Is knee osteoarthritis related to coffee drinking? A nationwide cross-sectional observational study

Cho Hee Bang, Cholhee Kim, Jae Hoon Kim, Sungjae Choi, Gwan Gyu Song, Jae Hyun Jung

Research output: Contribution to journalArticle

Abstract

Aims: Coffee is one of the most consumed beverages globally, and coffee consumption is increasing. Osteoarthritis (OA), the most common musculoskeletal disease in the elderly, is also becoming more prevalent. Coffee is associated with various diseases, but there has not yet been a study of the relationship between coffee and knee OA. Therefore, we investigated this relationship in elderly Koreans. Methods: Data from 2012 to 2013 were collected from the Korea National Health and Nutrition Examination Survey. We included 2302 participants in our study: 897 men and 1405 women. Participants with knee OA were defined as those whose knee joints exhibited radiographic change of Kellgren-Lawrence grade 2 or higher. Daily coffee consumption amounts were categorized as none, < 2 cups, 2–3 cups, 4–6 cups, and ≥ 7 cups based on self-reporting. Results: A multiple logistic regression model, the odds ratios (ORs) of knee OA in the < 2 cup, 2–3 cup, 4–6 cup, and ≥ 7 cup groups compared to the no-coffee group in men were 1.13 (95% CI 0.50–2.55), 1.79 (95% CI 0.81–3.97), 2.21 (95% CI 0.91–5.35), and 3.81 (95% CI 1.46–12.45), respectively. There was no significant association between coffee consumption and knee OA prevalence in women. Conclusion: Daily more than 7 cups of coffee drinking was associated with a prevalence of knee OA in Korean men, and although the ORs did not increase significantly across consumption levels, the prevalence of knee OA tended to increase with increasing coffee consumption.

Original languageEnglish
JournalClinical Rheumatology
DOIs
Publication statusAccepted/In press - 2018 Jan 1

Fingerprint

Knee Osteoarthritis
Coffee
Drinking
Observational Studies
Cross-Sectional Studies
Logistic Models
Odds Ratio
Musculoskeletal Diseases
Nutrition Surveys
Beverages
Korea
Knee Joint
Osteoarthritis

Keywords

  • Coffee
  • Knee osteoarthritis
  • Prevalence

ASJC Scopus subject areas

  • Rheumatology

Cite this

Is knee osteoarthritis related to coffee drinking? A nationwide cross-sectional observational study. / Bang, Cho Hee; Kim, Cholhee; Kim, Jae Hoon; Choi, Sungjae; Song, Gwan Gyu; Jung, Jae Hyun.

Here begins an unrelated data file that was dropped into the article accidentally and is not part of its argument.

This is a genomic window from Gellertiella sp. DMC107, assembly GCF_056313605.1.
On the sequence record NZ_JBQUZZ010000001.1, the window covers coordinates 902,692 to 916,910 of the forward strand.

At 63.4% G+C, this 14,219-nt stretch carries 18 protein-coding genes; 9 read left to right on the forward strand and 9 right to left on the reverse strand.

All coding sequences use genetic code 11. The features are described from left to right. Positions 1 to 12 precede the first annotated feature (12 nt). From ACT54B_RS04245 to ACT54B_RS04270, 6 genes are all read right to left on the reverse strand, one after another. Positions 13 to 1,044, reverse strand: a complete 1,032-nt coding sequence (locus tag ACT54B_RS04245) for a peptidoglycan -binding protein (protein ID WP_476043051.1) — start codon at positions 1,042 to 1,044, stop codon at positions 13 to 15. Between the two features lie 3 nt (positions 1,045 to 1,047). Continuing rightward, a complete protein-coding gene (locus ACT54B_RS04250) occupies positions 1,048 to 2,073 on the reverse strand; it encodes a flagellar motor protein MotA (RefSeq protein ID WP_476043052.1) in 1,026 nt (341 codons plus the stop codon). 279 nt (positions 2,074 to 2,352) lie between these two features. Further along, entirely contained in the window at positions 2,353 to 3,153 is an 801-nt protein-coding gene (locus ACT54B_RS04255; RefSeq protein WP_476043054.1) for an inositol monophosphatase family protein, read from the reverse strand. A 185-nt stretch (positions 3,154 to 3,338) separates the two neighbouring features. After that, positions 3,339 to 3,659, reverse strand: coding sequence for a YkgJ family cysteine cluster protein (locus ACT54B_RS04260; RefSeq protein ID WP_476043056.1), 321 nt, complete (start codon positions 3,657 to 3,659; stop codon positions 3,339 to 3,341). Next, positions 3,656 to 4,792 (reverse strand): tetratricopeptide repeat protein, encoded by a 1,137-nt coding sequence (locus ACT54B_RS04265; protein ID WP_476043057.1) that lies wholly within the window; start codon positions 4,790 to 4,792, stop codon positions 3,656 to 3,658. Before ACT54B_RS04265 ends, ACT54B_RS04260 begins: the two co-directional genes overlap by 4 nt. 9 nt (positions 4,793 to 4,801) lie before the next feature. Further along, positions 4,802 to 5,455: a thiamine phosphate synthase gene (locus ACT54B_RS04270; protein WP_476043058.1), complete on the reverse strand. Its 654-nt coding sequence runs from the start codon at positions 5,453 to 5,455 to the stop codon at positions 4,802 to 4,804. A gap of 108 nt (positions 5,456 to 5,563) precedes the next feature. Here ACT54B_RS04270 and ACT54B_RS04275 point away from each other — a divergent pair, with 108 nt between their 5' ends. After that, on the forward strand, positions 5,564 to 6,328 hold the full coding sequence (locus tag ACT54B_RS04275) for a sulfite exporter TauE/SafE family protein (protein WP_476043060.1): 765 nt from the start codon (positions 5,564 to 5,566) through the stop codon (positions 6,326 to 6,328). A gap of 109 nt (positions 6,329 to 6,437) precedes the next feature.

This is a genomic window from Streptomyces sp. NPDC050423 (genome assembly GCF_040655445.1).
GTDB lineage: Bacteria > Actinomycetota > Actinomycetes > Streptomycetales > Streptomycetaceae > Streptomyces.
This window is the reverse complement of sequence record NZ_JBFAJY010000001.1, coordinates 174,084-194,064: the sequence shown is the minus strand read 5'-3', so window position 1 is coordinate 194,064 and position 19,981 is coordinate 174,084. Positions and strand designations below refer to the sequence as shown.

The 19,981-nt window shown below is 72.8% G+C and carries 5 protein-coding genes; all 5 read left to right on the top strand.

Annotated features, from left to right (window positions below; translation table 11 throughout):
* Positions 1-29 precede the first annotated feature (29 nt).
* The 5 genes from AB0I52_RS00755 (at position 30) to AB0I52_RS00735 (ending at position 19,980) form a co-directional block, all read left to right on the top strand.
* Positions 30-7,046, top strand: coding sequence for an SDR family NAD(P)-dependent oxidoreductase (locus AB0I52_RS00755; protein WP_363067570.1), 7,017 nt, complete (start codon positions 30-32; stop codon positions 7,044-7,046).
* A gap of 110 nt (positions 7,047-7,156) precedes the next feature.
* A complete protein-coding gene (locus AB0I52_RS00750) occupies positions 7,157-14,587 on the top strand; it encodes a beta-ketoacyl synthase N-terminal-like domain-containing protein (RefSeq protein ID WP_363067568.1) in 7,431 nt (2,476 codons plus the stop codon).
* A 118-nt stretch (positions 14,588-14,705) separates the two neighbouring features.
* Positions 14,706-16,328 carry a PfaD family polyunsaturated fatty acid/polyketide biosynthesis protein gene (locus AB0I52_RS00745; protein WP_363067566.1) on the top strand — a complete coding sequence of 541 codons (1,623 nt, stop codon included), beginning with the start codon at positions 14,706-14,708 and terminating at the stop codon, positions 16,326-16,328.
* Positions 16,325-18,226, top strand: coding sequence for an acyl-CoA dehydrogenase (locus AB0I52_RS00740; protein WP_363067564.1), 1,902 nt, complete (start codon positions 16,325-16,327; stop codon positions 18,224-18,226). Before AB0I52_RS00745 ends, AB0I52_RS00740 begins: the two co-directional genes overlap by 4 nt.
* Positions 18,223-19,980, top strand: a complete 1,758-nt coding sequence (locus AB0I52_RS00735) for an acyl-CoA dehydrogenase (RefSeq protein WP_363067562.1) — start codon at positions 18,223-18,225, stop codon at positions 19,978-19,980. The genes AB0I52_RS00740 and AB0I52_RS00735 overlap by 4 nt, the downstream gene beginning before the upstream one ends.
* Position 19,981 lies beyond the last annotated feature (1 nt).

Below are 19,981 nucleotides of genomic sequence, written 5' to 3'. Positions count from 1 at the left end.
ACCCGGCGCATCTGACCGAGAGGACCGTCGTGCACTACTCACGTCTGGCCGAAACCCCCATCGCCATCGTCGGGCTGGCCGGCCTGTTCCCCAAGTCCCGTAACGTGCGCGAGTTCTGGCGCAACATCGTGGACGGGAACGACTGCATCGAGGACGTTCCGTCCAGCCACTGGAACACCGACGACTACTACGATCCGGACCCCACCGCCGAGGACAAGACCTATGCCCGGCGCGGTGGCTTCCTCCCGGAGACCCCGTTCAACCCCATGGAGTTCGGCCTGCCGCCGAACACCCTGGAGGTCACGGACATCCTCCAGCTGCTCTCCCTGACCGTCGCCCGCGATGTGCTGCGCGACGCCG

In: Clinical Rheumatology, 01.01.2018.

Research output: Contribution to journalArticle

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AB - Aims: Coffee is one of the most consumed beverages globally, and coffee consumption is increasing. Osteoarthritis (OA), the most common musculoskeletal disease in the elderly, is also becoming more prevalent. Coffee is associated with various diseases, but there has not yet been a study of the relationship between coffee and knee OA. Therefore, we investigated this relationship in elderly Koreans. Methods: Data from 2012 to 2013 were collected from the Korea National Health and Nutrition Examination Survey. We included 2302 participants in our study: 897 men and 1405 women. Participants with knee OA were defined as those whose knee joints exhibited radiographic change of Kellgren-Lawrence grade 2 or higher. Daily coffee consumption amounts were categorized as none, < 2 cups, 2–3 cups, 4–6 cups, and ≥ 7 cups based on self-reporting. Results: A multiple logistic regression model, the odds ratios (ORs) of knee OA in the < 2 cup, 2–3 cup, 4–6 cup, and ≥ 7 cup groups compared to the no-coffee group in men were 1.13 (95% CI 0.50–2.55), 1.79 (95% CI 0.81–3.97), 2.21 (95% CI 0.91–5.35), and 3.81 (95% CI 1.46–12.45), respectively. There was no significant association between coffee consumption and knee OA prevalence in women. Conclusion: Daily more than 7 cups of coffee drinking was associated with a prevalence of knee OA in Korean men, and although the ORs did not increase significantly across consumption levels, the prevalence of knee OA tended to increase with increasing coffee consumption.

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